LINCOLN, Neb.—Dick Eisenhauer is tired of watching white families take their children out of the schools in his Nebraska district and enroll them in smaller, outlying ones, where there are virtually no poor or Hispanic students.
Like many of Nebraska’s school systems, the Lexington district where Mr. Eisenhauer is superintendent has seen an influx of Hispanics, largely because of jobs at the meatpacking plants, and an accompanying exodus of white students to public elementary schools just outside town.
And there is nothing Mr. Eisenhauer can do about it. Nebraska law allows students to switch schools without giving a reason.
“It bothers you when people come into your town and make comments like ‘You’ve got lots of Mexican kids,’ ” he said. “I feel distressed if they would opt out for that reason.”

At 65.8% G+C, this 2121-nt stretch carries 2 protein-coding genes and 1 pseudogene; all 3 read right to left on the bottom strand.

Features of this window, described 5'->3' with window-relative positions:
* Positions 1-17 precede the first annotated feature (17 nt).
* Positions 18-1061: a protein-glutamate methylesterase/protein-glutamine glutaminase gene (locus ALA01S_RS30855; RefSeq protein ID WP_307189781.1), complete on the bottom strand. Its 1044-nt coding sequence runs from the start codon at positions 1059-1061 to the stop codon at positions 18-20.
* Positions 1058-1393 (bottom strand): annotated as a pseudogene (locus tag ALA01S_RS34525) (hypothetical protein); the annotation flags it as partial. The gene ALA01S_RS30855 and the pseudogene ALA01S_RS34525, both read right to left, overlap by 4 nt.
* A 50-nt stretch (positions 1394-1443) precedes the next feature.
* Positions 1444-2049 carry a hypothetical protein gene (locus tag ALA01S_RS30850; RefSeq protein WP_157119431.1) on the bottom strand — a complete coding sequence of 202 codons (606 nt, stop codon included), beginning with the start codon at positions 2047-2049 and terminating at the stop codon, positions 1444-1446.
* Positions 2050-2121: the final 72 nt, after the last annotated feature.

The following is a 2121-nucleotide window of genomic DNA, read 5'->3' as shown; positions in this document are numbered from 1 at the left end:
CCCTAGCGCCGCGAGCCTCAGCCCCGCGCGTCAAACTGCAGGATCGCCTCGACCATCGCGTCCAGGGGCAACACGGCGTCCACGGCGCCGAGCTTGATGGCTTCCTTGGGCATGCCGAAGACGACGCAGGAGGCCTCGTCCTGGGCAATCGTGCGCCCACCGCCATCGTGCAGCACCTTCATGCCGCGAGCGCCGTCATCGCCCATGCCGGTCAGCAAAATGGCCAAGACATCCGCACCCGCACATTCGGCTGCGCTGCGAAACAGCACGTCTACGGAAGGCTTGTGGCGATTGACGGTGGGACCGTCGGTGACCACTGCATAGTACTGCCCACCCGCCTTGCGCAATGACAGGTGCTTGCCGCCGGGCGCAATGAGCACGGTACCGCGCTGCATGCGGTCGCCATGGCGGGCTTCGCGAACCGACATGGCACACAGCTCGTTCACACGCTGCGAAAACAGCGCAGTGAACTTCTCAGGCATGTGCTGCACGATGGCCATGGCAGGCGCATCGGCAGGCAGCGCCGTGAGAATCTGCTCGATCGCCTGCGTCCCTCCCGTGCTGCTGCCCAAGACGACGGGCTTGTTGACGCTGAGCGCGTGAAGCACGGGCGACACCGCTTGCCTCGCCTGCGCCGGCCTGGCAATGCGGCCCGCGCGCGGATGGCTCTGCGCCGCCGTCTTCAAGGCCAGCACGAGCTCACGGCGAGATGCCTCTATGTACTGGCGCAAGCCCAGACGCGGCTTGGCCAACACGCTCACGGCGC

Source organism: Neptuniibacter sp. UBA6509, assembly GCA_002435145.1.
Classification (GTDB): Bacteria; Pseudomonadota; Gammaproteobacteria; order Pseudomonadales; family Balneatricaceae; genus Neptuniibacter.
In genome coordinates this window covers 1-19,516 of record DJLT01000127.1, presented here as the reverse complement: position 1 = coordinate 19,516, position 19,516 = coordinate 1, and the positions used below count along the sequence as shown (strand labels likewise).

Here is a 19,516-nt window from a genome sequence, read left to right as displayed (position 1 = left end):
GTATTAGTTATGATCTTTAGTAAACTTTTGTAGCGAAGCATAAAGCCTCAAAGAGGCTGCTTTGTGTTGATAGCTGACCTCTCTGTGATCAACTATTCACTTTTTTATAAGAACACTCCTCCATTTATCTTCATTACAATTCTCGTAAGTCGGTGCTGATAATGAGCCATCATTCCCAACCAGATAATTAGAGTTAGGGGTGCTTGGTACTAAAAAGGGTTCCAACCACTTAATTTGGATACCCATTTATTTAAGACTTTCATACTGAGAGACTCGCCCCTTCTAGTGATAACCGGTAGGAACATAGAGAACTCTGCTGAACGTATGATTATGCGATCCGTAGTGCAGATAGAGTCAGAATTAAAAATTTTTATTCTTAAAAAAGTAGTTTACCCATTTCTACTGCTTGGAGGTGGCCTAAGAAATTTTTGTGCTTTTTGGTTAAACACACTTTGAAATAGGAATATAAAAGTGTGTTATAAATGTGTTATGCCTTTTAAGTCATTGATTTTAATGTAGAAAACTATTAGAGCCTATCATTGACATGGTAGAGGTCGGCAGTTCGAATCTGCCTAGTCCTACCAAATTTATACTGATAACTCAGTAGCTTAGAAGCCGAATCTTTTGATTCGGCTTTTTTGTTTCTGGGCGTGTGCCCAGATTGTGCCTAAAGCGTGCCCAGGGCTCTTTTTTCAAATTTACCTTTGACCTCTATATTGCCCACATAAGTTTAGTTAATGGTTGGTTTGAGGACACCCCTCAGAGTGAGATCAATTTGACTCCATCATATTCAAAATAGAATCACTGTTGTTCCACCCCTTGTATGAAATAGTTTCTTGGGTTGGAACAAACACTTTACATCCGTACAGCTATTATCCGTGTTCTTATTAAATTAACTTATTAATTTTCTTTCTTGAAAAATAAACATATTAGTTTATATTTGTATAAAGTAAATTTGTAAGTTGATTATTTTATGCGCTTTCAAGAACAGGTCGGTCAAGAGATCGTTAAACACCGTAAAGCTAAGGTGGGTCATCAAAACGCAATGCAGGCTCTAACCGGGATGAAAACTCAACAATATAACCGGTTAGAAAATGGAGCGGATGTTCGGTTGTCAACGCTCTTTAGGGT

The situation in Lexington and elsewhere in Nebraska has caught the attention of the state Legislature, which is considering a bill to thwart what some say amounts to de facto segregation in the schools.
The proposal would force the outlying elementary-only schools to merge with larger kindergarten-through-12th-grade districts. That could mean the closing of the smaller schools.